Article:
FCC Clarifies Pole Attachment Rules Related to Access Denial and Agreement Terms and Conditions
On July 29, 2020, the Federal Communications Commission's (FCC or Commission) Wireline Competition Bureau (WCB) released a Declaratory Ruling clarifying certain aspects of its rules governing the deployment of communications equipment on utility poles subject to FCC jurisdiction. The Declaratory Ruling was issued in response to a CTIA petition and provides clarity relating to important issues raised in a 2018 Commission order eliminating barriers to broadband deployment and streamlining the process for attaching new communications equipment to utility poles (the 2018 Wireline Infrastructure Order).
In particular, the Declaratory Ruling, which became effective upon its release, clarifies that:
- (1) the imposition of a "blanket ban" by a utility of attachments to any portion of a utility pole is inconsistent with the federal requirement that a "denial of access … be specific" to a particular request; and
- (2) while utilities and attachers have the flexibility to negotiate terms in their pole attachment agreements that differ from the Commission's rules, a utility cannot use its significant negotiating leverage to require an attacher to give up rights to which the attacher is entitled without the attacher obtaining a corresponding benefit.
WCB did not resolve a third aspect of CTIA's petition that seeks a declaration that the term "pole" includes light poles; that issue remains pending.
Through the 2018 Wireline Infrastructure Order, the Commission fundamentally shifted the federal pole attachment framework, adopting new rules permitting some attachers to perform the work necessary to prepare a pole for a new attachment and reaffirming that utilities must provide a written explanation for denying pole access that is specific to the particular pole and attachment at issue. Following that Order's adoption, CTIA filed a Petition for Declaratory Ruling asking the Commission to clarify the three points raised above.
In response to the Commission's request for comments on CTIA's Petition, numerous parties submitted evidence showing that utilities were imposing blanket bans on the attachment of particular equipment to utility poles and/or attachment to particular sectors of a pole without a clear safety or engineering basis for the utility's decision with respect to the specific poles at issue. Commenters also complained that utilities continue to leverage their monopoly control over pole access to impose terms and conditions in pole agreements that are less favorable than what the FCC's rules generally provide.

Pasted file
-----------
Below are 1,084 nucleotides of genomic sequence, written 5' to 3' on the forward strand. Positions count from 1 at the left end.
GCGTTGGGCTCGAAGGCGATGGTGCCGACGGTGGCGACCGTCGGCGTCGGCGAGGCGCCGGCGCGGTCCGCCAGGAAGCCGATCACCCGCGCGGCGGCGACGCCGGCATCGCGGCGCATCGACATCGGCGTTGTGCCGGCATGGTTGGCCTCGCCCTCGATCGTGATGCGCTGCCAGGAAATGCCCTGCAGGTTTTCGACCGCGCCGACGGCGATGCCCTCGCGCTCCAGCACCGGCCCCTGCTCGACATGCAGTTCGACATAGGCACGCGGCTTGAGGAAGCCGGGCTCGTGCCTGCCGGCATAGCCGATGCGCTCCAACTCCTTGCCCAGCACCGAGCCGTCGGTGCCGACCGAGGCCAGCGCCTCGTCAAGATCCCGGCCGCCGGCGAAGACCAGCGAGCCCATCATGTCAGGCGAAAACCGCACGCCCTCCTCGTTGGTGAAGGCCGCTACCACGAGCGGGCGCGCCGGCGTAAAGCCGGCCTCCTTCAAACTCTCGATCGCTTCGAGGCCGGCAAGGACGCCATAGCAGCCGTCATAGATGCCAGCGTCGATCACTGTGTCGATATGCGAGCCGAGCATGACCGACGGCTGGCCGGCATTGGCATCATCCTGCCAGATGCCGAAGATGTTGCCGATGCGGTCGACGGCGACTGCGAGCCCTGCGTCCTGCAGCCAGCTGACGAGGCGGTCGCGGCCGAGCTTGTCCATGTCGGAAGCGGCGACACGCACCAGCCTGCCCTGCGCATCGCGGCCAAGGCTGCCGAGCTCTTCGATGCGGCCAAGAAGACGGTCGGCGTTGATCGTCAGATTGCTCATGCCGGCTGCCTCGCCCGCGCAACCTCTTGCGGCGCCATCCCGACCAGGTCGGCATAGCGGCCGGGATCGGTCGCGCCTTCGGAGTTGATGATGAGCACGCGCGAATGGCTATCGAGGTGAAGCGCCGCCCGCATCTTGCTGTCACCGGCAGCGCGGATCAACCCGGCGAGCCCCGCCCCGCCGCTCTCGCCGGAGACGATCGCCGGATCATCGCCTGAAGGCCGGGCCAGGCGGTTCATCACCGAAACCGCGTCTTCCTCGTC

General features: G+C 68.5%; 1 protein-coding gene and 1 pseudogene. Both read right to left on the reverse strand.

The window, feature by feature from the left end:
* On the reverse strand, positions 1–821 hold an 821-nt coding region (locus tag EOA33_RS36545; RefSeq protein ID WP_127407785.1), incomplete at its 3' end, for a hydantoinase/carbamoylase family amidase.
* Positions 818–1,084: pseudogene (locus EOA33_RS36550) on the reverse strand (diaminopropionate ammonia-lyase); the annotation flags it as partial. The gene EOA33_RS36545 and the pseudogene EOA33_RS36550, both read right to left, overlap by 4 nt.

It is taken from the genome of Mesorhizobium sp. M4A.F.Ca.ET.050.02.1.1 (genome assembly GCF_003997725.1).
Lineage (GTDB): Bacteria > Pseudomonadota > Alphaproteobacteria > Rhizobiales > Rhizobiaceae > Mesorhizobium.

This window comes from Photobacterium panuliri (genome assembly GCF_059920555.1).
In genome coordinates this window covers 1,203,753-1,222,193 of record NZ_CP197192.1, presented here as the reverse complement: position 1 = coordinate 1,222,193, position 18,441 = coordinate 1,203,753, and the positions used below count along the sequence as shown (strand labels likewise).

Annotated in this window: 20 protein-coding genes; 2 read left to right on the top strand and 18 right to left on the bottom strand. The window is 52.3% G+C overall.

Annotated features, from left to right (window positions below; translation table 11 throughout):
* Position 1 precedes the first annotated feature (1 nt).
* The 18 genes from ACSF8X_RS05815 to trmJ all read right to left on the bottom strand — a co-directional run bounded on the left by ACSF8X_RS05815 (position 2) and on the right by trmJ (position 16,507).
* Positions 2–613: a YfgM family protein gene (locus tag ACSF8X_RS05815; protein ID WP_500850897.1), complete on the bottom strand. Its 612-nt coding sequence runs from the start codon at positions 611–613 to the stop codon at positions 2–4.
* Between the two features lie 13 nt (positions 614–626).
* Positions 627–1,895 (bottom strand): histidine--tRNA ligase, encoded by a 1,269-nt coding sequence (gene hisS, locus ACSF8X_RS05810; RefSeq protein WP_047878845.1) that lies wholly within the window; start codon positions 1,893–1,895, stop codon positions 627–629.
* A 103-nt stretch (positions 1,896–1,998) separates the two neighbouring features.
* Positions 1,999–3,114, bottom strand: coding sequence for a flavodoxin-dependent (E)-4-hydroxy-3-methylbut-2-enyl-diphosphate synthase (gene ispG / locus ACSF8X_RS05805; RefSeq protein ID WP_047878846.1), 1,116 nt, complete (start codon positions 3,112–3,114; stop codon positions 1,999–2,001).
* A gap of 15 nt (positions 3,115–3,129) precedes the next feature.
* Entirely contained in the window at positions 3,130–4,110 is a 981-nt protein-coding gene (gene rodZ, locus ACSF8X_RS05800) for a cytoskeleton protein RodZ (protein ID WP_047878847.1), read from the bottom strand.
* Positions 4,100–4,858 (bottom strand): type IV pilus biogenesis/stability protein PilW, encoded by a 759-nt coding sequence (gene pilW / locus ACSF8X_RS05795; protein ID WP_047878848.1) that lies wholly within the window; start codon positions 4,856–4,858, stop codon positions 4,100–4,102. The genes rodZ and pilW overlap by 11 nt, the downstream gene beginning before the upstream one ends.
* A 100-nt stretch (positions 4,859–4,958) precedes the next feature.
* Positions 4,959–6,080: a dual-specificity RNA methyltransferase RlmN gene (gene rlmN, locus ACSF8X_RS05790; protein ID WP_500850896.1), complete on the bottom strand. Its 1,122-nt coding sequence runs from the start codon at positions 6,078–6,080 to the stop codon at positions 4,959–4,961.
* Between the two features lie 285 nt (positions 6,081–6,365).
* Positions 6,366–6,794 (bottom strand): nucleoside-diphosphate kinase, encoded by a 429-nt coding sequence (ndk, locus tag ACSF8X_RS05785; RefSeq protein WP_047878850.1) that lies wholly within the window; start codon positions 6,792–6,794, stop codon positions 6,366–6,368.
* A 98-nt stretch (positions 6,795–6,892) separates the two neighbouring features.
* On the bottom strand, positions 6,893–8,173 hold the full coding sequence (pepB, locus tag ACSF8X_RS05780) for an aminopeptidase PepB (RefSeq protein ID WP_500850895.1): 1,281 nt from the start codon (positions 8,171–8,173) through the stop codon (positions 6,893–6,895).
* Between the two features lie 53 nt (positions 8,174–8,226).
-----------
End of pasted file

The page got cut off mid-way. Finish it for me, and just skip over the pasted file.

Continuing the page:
Prohibition of "Blanket Bans" on Pole Access
In its Declaratory Ruling, WCB clarifies that Section 1.1403(b) of the Commission's pole attachment rules requires denials of pole access to be specific, include relevant evidence and information supporting the denial, and explain how such evidence and information support a denial of access for reasons of lack of capacity, safety, reliability, or engineering standards. Accordingly, and given the Commission's past statements prohibiting pole access denial on a blanket basis, WCB clarifies that "utilities may not impose categorical bans on pole access that do not require the utility to provide a reason for denying access specific to the pole or attachment in question." In this regard, WCB ruled that a utility cannot simply ban all attachments in the "unusable space" on its poles.
In making this clarification, WCB rejected utility arguments that CTIA's request to prohibit blanket bans will interfere with the enforcement of reasonable engineering and safety standards. WCB explained that utilities are still permitted to deny pole access so long as those denials are particular to a specific pole or pole section and are supported by corresponding reasons of lack of capacity, safety, reliability, or engineering standards. WCB also rejected utilities' assertions that the Commission's clarification would somehow eliminate the utilities' right to adopt construction standards or their use of such standards to deny pole access. As WCB explained, utilities still have discretion to adopt such standards; however, "mere citation or reference to a construction standard to justify a denial of access is insufficient to comply with [the Commission's pole attachment rules]."
Utilities Must Provide Corresponding Benefits to Attachers in Pole Agreement Negotiations Where Concessions Compromise Pole Attachment Rights
The Declaratory Ruling denies CTIA's request for an outright prohibition on pole attachment agreement terms that conflict with the Commission's pole attachment rules. WCB reaffirms past Commission decisions authorizing attachers and utilities to negotiate "superior solutions" in pole attachment agreements, even if such terms compromise certain attacher rights under the Commission's rules. However, WCB acknowledges the unequal bargaining power wielded by pole owners over attachers in such negotiations and declares that if an attacher negotiates away certain federal pole attachment rights to the benefit of the utility, the utility must in return provide the attacher with a corresponding benefit. Significantly, "the utility has the burden to show that the exchange accorded a significant benefit to the attacher where a utility claims that a rule deviation that benefits the utility was part of a negotiated exchange."
CTIA also requested that the Commission declare that the term "pole" includes "light poles" so as to require non-discriminatory access on just and reasonable rates, terms, and conditions. In support, CTIA argued that "utilities continue to deny access to light poles and impede deployment," oftentimes charging a premium for access or denying access altogether. WCB noted that it was not addressing this aspect of CTIA's petition in its Declaratory Ruling, leaving it for future resolution at a later date.